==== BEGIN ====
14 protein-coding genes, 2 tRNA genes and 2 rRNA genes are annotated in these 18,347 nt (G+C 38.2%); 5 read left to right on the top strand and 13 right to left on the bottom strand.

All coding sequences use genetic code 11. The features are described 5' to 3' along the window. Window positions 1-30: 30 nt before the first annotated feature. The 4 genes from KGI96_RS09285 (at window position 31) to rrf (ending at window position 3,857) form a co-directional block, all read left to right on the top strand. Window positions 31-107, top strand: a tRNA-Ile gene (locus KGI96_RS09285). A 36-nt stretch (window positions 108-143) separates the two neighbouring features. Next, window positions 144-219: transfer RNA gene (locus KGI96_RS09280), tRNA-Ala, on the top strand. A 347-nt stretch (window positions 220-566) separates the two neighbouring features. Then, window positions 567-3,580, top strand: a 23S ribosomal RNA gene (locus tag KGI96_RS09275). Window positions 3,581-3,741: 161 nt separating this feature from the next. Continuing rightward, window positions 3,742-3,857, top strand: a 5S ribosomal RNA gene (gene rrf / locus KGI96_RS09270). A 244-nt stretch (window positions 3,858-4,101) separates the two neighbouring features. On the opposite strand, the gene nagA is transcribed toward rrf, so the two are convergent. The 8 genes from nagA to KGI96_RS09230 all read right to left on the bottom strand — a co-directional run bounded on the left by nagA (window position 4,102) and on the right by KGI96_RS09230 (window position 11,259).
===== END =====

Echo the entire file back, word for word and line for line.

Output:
14 protein-coding genes, 2 tRNA genes and 2 rRNA genes are annotated in these 18,347 nt (G+C 38.2%); 5 read left to right on the top strand and 13 right to left on the bottom strand.

All coding sequences use genetic code 11. The features are described 5' to 3' along the window. Window positions 1-30: 30 nt before the first annotated feature. The 4 genes from KGI96_RS09285 (at window position 31) to rrf (ending at window position 3,857) form a co-directional block, all read left to right on the top strand. Window positions 31-107, top strand: a tRNA-Ile gene (locus KGI96_RS09285). A 36-nt stretch (window positions 108-143) separates the two neighbouring features. Next, window positions 144-219: transfer RNA gene (locus KGI96_RS09280), tRNA-Ala, on the top strand. A 347-nt stretch (window positions 220-566) separates the two neighbouring features. Then, window positions 567-3,580, top strand: a 23S ribosomal RNA gene (locus tag KGI96_RS09275). Window positions 3,581-3,741: 161 nt separating this feature from the next. Continuing rightward, window positions 3,742-3,857, top strand: a 5S ribosomal RNA gene (gene rrf / locus KGI96_RS09270). A 244-nt stretch (window positions 3,858-4,101) separates the two neighbouring features. On the opposite strand, the gene nagA is transcribed toward rrf, so the two are convergent. The 8 genes from nagA to KGI96_RS09230 all read right to left on the bottom strand — a co-directional run bounded on the left by nagA (window position 4,102) and on the right by KGI96_RS09230 (window position 11,259).